Publish with us

Follow Penguin

Follow Penguinsters

Follow Hind Pocket Books

Empress

Empress

The Astonishing Reign of Nur Jahan

Ruby Lal
Select Preferred Format

The fascinating biography of the most powerful Mughal woman in history

When it came to hunting, she was a master shot. As a dress designer, few could match. An ingenious architect, she innovated the use of marble in her parents’ mausoleum on the banks of the Yamuna, which inspired her stepson’s Taj Mahal. And she was both celebrated and reviled for her political acumen and diplomatic skill, which rivaled those of her female counterparts in Europe and beyond.

In 1611, thirty-four-year-old Nur Jahan, daughter of a Persian noble and widow of a subversive official, became the twentieth and most cherished wife of Emperor Jahangir. While other wives were secluded behind walls, Nur ruled the vast Mughal Empire alongside her husband, and governed in his stead when his health failed and his attention wandered from matters of state. An astute politician and a devoted partner, Nur led troops into battle to free Jahangir when he was imprisoned by one of his officers. She signed and issued imperial orders, and coins of the realm bore her name.

Acclaimed historian Ruby Lal uncovers the rich life and world of Nur Jahan, rescuing this dazzling figure from patriarchal and orientalist cliches of romance and intrigue, while giving a new insight into the lives of the women and the girls during the Mughal Empire, even where scholars claim there are no sources. Nur’s confident assertion of authority and talent is revelatory. In Empress, she finally receives her due in a deeply researched and evocative biography that awakens us to a fascinating history.

Imprint: India Penguin

Published: Jul/2021

ISBN: 9780143454885

Length : 304 Pages

MRP : ₹399.00

Empress

The Astonishing Reign of Nur Jahan

Ruby Lal

The fascinating biography of the most powerful Mughal woman in history

When it came to hunting, she was a master shot. As a dress designer, few could match. An ingenious architect, she innovated the use of marble in her parents’ mausoleum on the banks of the Yamuna, which inspired her stepson’s Taj Mahal. And she was both celebrated and reviled for her political acumen and diplomatic skill, which rivaled those of her female counterparts in Europe and beyond.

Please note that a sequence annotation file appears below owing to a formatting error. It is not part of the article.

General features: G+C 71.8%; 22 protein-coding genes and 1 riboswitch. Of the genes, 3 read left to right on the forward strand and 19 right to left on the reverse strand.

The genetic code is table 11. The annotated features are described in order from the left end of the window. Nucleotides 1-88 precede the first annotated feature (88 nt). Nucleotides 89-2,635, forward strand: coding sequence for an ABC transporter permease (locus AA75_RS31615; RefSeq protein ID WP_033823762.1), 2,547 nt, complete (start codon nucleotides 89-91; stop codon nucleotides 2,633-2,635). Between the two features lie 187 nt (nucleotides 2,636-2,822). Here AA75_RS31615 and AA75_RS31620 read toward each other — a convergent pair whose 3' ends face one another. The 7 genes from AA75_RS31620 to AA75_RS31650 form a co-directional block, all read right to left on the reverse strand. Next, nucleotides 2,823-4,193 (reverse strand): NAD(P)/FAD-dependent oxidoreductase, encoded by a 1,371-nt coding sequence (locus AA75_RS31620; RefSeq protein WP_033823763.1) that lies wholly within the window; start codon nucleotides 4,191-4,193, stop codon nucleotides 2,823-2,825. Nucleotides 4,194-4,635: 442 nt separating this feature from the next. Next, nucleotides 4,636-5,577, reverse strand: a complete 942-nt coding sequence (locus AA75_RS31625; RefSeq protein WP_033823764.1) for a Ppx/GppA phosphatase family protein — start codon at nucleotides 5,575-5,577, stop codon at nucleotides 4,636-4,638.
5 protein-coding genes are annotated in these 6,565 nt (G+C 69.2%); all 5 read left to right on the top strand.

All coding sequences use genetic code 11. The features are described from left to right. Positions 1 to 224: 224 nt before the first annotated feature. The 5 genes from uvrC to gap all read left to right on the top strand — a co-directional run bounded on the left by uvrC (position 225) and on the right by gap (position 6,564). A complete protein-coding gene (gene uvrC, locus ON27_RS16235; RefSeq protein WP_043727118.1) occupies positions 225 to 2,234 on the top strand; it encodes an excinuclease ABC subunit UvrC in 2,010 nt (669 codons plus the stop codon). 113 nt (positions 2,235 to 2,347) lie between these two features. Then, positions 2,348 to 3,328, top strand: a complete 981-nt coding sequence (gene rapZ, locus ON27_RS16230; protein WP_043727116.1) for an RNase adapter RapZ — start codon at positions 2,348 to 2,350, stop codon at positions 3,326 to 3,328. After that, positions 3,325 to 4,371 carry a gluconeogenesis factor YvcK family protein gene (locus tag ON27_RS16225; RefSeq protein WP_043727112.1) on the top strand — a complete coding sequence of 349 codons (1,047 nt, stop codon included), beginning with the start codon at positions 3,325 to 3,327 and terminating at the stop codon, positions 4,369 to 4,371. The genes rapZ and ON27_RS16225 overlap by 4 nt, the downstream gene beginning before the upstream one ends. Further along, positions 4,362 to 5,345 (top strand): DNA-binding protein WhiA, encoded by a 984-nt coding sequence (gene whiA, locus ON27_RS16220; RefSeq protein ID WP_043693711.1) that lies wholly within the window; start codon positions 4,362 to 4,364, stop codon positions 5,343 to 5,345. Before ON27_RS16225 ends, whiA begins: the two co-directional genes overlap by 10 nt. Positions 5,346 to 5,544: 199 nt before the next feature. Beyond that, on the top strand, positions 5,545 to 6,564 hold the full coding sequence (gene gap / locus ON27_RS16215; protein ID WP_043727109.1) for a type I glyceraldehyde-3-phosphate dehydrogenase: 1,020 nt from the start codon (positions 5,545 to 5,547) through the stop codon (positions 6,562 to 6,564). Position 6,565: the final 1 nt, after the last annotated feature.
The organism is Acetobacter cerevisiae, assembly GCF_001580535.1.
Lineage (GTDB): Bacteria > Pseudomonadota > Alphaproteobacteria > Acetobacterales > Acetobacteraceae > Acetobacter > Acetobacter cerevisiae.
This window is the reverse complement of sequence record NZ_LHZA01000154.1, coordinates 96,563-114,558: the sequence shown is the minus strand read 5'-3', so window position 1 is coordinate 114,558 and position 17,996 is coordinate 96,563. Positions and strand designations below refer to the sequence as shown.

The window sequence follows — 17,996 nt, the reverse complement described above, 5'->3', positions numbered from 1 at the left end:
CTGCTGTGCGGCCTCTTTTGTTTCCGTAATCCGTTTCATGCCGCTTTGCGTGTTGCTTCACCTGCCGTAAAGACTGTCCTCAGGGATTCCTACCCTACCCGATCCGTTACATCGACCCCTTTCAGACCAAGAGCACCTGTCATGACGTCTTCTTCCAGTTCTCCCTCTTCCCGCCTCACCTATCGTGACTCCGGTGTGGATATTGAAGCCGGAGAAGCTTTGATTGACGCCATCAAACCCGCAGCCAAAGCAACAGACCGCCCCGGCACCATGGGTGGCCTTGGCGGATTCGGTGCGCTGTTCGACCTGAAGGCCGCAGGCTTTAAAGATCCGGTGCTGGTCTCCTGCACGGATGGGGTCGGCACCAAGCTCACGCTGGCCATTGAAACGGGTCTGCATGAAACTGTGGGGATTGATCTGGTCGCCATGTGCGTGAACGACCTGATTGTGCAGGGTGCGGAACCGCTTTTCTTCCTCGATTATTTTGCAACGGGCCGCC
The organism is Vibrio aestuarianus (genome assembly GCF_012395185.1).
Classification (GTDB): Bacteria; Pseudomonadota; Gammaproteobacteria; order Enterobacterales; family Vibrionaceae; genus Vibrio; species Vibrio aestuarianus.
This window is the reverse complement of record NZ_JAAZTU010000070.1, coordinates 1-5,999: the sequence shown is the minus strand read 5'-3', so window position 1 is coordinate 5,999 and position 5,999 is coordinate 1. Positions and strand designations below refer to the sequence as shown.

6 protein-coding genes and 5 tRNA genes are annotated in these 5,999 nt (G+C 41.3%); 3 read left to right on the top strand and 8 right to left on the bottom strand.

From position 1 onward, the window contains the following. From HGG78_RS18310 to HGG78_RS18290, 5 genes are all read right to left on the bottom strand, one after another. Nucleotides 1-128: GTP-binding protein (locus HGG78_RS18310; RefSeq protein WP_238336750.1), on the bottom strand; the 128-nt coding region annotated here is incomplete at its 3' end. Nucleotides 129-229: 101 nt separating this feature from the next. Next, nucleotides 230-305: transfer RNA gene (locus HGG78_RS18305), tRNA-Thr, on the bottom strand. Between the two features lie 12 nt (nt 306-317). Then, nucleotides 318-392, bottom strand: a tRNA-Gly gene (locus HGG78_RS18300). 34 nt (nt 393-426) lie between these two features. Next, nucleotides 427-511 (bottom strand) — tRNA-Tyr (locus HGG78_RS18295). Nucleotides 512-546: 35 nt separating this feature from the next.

In 1611, thirty-four-year-old Nur Jahan, daughter of a Persian noble and widow of a subversive official, became the twentieth and most cherished wife of Emperor Jahangir. While other wives were secluded behind walls, Nur ruled the vast Mughal Empire alongside her husband, and governed in his stead when his health failed and his attention wandered from matters of state. An astute politician and a devoted partner, Nur led troops into battle to free Jahangir when he was imprisoned by one of his officers. She signed and issued imperial orders, and coins of the realm bore her name.

Acclaimed historian Ruby Lal uncovers the rich life and world of Nur Jahan, rescuing this dazzling figure from patriarchal and orientalist cliches of romance and intrigue, while giving a new insight into the lives of the women and the girls during the Mughal Empire, even where scholars claim there are no sources. Nur’s confident assertion of authority and talent is revelatory. In Empress, she finally receives her due in a deeply researched and evocative biography that awakens us to a fascinating history.

Select Preferred Format

Ruby Lal

Ruby Lal is an acclaimed historian of Mughal India. Her previous books are: Domesticity and Power in the Early Mughal World (Cambridge University Press, New York, 2005), which won much acclaim, including numerous reviews in major international magazines, such as The New York Review of Books, The Economic and Political Weekly, Revue Historique, and The Times Literary Supplement. Her second book, Coming of Age in Nineteenth Century India: The Girl-Child and the Art of Playfulness (Cambridge University Press, New York, 2013) was reviewed extensively in academic journals and magazines with wider intellectual concerns. Her short stories have appeared in Indian Literature and in The Little Magazine. She teaches at Emory University and divides her time between Atlanta and Delhi.